Psychological Sciences and Health

NewsNew grants awarded to School of Psychological Sciences & Health

The School of Psychological Sciences & Health have been awarded two new grants in the field of Physical Activity and Psychology. The list of grants and the work included can be found below.

Title: Movement behaviours (time spent in physical activity, sedentary behaviour, and sleep) in early childhood in Malawi. PI Professor John J Reilly, Co-I Dr Xanne Janssen, School of Psychological Sciences and Health.

Funded by: The Sir Halley Stewart Trust, £49,039 (2021-24).

The early years are critical for development (of body fatness, and social, emotional, and cognitive development), for establishing healthy lifestyle habits, and for the acquisition of vital skills (physical, motor). In 2019, WHO recommended that for optimal health and development 3-4 year olds should spend at least 3 hours per day in physical activity, have less than 1 hour per day screen time, and at least 10-13 hours per day asleep. Despite the importance of meeting these guidelines to child health and development, there is a lack of evidence on the extent to which children meet them globally. We have recently developed a protocol for measuring the behaviours, and have used this in pilot studies carried out in over 30 countries (including many low-middle-income countries). These pilot studies suggest that only a minority of 3-4 year olds meet the WHO Guidelines, even in low-middle-income countries. This grant, set in Malawi and a partnership with the Centre for Social Research at the University of Malawi, aims to:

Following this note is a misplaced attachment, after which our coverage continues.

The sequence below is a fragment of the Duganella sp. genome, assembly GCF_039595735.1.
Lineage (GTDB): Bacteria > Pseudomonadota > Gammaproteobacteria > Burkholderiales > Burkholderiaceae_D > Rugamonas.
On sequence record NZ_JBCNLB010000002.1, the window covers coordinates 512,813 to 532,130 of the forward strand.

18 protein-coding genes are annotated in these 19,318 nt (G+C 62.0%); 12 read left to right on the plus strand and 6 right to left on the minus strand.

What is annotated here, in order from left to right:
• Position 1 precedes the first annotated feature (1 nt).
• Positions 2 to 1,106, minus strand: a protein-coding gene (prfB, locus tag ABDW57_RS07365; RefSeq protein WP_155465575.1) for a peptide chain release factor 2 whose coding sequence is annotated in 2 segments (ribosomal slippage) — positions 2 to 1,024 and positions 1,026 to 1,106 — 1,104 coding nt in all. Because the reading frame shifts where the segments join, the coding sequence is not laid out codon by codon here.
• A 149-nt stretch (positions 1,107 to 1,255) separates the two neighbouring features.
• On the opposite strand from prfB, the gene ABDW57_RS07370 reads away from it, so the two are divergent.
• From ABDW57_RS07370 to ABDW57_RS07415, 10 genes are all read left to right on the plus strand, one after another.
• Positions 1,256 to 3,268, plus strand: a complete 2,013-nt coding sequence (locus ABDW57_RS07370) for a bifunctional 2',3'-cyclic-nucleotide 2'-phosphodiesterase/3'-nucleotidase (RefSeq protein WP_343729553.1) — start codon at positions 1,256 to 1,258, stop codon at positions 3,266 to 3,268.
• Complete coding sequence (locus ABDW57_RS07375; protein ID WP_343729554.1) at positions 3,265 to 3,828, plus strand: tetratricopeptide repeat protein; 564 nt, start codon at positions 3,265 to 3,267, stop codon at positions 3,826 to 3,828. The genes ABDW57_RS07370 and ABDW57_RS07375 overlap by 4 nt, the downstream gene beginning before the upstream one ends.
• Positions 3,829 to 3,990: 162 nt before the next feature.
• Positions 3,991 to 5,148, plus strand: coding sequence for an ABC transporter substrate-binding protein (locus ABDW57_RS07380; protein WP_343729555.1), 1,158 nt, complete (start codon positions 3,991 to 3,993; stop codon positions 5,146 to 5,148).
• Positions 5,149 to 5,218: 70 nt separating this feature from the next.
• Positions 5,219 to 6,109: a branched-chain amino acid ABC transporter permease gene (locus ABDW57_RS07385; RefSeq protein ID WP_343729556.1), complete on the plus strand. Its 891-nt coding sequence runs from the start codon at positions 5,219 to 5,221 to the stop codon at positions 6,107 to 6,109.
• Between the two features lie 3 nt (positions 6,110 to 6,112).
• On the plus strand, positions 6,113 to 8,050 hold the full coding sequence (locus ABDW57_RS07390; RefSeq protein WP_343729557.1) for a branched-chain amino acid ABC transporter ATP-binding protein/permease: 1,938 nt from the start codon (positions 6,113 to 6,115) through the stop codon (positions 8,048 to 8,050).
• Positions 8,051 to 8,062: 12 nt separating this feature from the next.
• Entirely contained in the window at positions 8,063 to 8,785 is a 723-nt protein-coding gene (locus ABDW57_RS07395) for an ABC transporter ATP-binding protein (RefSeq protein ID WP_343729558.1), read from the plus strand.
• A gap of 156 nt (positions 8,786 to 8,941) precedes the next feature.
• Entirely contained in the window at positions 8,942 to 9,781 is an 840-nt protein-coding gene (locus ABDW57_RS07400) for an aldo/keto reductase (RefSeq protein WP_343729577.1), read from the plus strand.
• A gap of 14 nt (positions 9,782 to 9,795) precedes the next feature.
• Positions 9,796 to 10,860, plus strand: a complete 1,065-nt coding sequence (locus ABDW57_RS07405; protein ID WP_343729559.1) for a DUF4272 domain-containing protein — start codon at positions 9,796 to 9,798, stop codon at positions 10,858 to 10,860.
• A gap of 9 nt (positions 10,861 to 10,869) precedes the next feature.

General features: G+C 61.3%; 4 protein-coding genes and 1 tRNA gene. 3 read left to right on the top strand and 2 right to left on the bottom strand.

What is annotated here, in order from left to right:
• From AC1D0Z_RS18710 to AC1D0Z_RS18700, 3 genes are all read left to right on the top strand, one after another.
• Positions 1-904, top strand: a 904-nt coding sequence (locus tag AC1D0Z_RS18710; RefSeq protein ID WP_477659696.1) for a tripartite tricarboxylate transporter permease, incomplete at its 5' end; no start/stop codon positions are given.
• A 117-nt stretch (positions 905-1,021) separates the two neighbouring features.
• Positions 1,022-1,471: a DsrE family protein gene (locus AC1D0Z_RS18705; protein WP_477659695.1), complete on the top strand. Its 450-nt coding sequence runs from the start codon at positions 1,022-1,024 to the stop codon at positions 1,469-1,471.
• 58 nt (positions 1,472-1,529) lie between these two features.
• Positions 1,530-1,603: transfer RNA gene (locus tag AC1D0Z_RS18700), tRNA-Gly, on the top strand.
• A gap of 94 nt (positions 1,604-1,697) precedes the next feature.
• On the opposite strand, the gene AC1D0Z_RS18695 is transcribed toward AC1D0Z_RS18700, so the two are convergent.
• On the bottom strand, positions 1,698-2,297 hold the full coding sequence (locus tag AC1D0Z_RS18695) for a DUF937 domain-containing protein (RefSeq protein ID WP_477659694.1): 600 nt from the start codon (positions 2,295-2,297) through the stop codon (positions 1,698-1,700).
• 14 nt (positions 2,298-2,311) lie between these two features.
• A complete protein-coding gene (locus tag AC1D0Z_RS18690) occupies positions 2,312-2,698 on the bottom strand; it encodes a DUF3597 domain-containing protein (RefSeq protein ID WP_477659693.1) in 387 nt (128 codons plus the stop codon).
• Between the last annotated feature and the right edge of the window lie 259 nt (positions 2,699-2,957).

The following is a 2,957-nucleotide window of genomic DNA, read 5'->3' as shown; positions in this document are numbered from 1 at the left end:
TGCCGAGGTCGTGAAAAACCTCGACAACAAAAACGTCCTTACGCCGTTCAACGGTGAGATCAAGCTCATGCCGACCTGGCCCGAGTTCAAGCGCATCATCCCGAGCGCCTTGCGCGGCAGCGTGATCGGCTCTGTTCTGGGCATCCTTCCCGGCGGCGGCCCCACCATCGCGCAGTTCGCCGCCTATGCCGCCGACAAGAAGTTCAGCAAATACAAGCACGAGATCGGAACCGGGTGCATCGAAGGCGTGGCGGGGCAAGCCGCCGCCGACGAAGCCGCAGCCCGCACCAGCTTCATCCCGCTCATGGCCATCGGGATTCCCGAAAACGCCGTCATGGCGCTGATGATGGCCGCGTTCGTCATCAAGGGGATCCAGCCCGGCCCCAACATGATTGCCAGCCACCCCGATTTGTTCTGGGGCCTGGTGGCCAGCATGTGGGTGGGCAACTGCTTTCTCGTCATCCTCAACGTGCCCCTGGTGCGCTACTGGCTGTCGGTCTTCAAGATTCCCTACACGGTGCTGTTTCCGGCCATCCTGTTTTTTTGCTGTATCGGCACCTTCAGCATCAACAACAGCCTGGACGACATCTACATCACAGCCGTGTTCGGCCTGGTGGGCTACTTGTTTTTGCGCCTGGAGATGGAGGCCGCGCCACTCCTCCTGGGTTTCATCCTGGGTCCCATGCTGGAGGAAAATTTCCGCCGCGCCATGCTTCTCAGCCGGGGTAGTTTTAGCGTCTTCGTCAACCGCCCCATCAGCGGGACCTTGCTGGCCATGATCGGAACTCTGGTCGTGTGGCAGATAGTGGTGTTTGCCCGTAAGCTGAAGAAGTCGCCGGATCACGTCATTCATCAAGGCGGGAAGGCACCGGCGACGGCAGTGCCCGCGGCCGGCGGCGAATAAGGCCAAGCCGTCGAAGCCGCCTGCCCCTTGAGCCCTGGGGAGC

1. Assess the extent to which 3-4 year olds fail to meet the WHO 2019 Guidelines;
  2. Identify the main risk factors for not meeting the WHO 2019 Guidelines (e.g. urban vs rural setting, socio-economic status, gender, age);
  3. Test whether parent questionnaires provide accurate measures of adherence to the WHO Guidelines, or whether objective methods are required (activity monitors).
  4. Provide a solid foundation for future intervention research in Malawi which aims to improve the prevalence of meeting the WHO Guidelines.

Title: Seed Grant for Brain Health Leaders, BrainLat

Aim: To set up a new European-Latin American Consortium (Euro-LAD EEG) that will focus on EEG-based solutions to support the diagnosis of dementia.

Award: £21,668

Duration: 18 months

Forecasts on the epidemiology of dementia for Latin America countries (LAC) are more alarming than for developed countries, yet support to the former countries is scarce and impractical. Particularly relevant is the area of early diagnosis as biomarker solutions recommended by international consensus will not be available to LAC any time soon. This project aims to deliver affordable EEG-based solutions to support the diagnosis of dementia in LAC and beyond. The new "Euro-LAD EEG" consortium will develop "A Global EEG Platform for Dementia" that will provide: access to to resources for advance EEG data analysis and inter-lab/country harmonization, capability for data sharing, collaboration and networking; and training opportunities for capacity building.

Dr Mario Parra Rodriguez, a Senior Lecturer in the School of Psychological Sciences & Health, who received the research grant has recently been elected as a Member of the Executive Committee of the Scottish Dementia Research Consortium. You can read more about his appointment here.